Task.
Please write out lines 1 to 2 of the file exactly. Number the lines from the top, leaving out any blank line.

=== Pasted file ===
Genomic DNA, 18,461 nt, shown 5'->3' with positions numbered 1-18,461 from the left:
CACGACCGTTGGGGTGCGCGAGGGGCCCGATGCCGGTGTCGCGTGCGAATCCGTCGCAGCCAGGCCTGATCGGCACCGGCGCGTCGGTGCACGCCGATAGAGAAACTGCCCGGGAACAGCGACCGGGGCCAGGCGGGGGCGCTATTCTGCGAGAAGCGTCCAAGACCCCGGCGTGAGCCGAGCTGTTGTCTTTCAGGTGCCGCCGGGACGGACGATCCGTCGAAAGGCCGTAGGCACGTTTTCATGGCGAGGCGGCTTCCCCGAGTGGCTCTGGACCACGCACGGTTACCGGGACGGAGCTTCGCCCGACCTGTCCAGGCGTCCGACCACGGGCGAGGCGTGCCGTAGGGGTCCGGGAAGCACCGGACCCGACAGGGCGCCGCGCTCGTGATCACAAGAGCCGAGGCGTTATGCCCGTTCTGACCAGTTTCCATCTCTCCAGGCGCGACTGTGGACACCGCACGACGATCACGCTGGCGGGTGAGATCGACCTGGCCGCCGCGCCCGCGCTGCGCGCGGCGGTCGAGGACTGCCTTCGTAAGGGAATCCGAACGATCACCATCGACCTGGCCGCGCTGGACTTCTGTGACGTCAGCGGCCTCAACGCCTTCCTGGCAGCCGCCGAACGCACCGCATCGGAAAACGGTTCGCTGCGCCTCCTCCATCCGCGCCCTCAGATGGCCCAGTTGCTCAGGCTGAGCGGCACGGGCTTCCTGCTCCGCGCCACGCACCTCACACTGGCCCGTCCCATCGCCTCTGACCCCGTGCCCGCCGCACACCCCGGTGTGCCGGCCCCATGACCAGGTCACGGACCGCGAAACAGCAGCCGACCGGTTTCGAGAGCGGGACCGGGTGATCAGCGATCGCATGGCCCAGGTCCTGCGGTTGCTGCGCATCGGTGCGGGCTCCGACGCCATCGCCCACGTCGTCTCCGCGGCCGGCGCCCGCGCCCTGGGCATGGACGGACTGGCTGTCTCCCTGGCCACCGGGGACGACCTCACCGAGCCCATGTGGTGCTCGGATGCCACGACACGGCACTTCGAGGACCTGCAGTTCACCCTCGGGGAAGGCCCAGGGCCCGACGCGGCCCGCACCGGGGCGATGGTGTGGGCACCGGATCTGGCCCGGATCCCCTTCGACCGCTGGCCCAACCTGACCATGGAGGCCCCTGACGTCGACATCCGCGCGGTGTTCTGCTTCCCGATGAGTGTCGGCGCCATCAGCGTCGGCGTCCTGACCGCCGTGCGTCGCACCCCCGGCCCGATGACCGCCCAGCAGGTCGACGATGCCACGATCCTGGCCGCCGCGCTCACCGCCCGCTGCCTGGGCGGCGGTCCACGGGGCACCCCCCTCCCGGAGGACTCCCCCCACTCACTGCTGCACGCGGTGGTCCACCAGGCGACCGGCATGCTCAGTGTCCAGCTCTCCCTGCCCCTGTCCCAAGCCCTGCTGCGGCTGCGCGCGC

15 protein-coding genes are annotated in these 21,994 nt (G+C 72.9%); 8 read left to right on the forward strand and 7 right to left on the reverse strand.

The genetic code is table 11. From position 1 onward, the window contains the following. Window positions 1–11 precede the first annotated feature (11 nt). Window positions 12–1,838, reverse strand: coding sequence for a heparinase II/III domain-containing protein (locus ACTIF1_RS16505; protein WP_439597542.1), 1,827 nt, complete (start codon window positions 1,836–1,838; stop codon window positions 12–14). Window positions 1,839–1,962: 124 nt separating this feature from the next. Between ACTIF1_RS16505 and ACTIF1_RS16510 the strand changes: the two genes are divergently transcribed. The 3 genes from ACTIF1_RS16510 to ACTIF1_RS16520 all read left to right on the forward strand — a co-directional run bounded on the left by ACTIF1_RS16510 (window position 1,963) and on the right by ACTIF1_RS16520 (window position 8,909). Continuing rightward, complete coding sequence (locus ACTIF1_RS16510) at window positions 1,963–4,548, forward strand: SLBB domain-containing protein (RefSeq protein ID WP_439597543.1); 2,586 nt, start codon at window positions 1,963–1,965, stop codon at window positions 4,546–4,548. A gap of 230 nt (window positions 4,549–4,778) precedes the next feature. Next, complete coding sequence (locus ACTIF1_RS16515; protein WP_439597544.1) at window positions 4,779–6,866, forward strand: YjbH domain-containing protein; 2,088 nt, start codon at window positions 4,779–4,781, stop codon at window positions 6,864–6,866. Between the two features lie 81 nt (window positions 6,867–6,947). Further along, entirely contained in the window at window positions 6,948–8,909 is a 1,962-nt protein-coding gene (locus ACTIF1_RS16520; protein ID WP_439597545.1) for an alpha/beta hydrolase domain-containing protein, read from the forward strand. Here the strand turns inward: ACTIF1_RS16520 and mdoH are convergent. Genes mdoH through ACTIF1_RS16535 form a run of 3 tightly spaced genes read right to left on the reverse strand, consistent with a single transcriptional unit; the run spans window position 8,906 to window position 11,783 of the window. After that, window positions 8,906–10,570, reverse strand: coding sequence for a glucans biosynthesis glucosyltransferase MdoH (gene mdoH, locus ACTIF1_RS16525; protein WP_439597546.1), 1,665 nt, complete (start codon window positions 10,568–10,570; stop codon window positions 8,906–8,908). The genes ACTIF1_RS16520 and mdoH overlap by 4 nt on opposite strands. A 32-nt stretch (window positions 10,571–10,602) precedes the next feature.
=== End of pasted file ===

Genomic DNA, 18,461 nt, shown 5'->3' with positions numbered 1-18,461 from the left:
CACGACCGTTGGGGTGCGCGAGGGGCCCGATGCCGGTGTCGCGTGCGAATCCGTCGCAGCCAGGCCTGATCGGCACCGGCGCGTCGGTGCACGCCGATAGAGAAACTGCCCGGGAACAGCGACCGGGGCCAGGCGGGGGCGCTATTCTGCGAGAAGCGTCCAAGACCCCGGCGTGAGCCGAGCTGTTGTCTTTCAGGTGCCGCCGGGACGGACGATCCGTCGAAAGGCCGTAGGCACGTTTTCATGGCGAGGCGGCTTCCCCGAGTGGCTCTGGACCACGCACGGTTACCGGGACGGAGCTTCGCCCGACCTGTCCAGGCGTCCGACCACGGGCGAGGCGTGCCGTAGGGGTCCGGGAAGCACCGGACCCGACAGGGCGCCGCGCTCGTGATCACAAGAGCCGAGGCGTTATGCCCGTTCTGACCAGTTTCCATCTCTCCAGGCGCGACTGTGGACACCGCACGACGATCACGCTGGCGGGTGAGATCGACCTGGCCGCCGCGCCCGCGCTGCGCGCGGCGGTCGAGGACTGCCTTCGTAAGGGAATCCGAACGATCACCATCGACCTGGCCGCGCTGGACTTCTGTGACGTCAGCGGCCTCAACGCCTTCCTGGCAGCCGCCGAACGCACCGCATCGGAAAACGGTTCGCTGCGCCTCCTCCATCCGCGCCCTCAGATGGCCCAGTTGCTCAGGCTGAGCGGCACGGGCTTCCTGCTCCGCGCCACGCACCTCACACTGGCCCGTCCCATCGCCTCTGACCCCGTGCCCGCCGCACACCCCGGTGTGCCGGCCCCATGACCAGGTCACGGACCGCGAAACAGCAGCCGACCGGTTTCGAGAGCGGGACCGGGTGATCAGCGATCGCATGGCCCAGGTCCTGCGGTTGCTGCGCATCGGTGCGGGCTCCGACGCCATCGCCCACGTCGTCTCCGCGGCCGGCGCCCGCGCCCTGGGCATGGACGGACTGGCTGTCTCCCTGGCCACCGGGGACGACCTCACCGAGCCCATGTGGTGCTCGGATGCCACGACACGGCACTTCGAGGACCTGCAGTTCACCCTCGGGGAAGGCCCAGGGCCCGACGCGGCCCGCACCGGGGCGATGGTGTGGGCACCGGATCTGGCCCGGATCCCCTTCGACCGCTGGCCCAACCTGACCATGGAGGCCCCTGACGTCGACATCCGCGCGGTGTTCTGCTTCCCGATGAGTGTCGGCGCCATCAGCGTCGGCGTCCTGACCGCCGTGCGTCGCACCCCCGGCCCGATGACCGCCCAGCAGGTCGACGATGCCACGATCCTGGCCGCCGCGCTCACCGCCCGCTGCCTGGGCGGCGGTCCACGGGGCACCCCCCTCCCGGAGGACTCCCCCCACTCACTGCTGCACGCGGTGGTCCACCAGGCGACCGGCATGCTCAGTGTCCAGCTCTCCCTGCCCCTGTCCCAAGCCCTGCTGCGGCTGCGCGCGC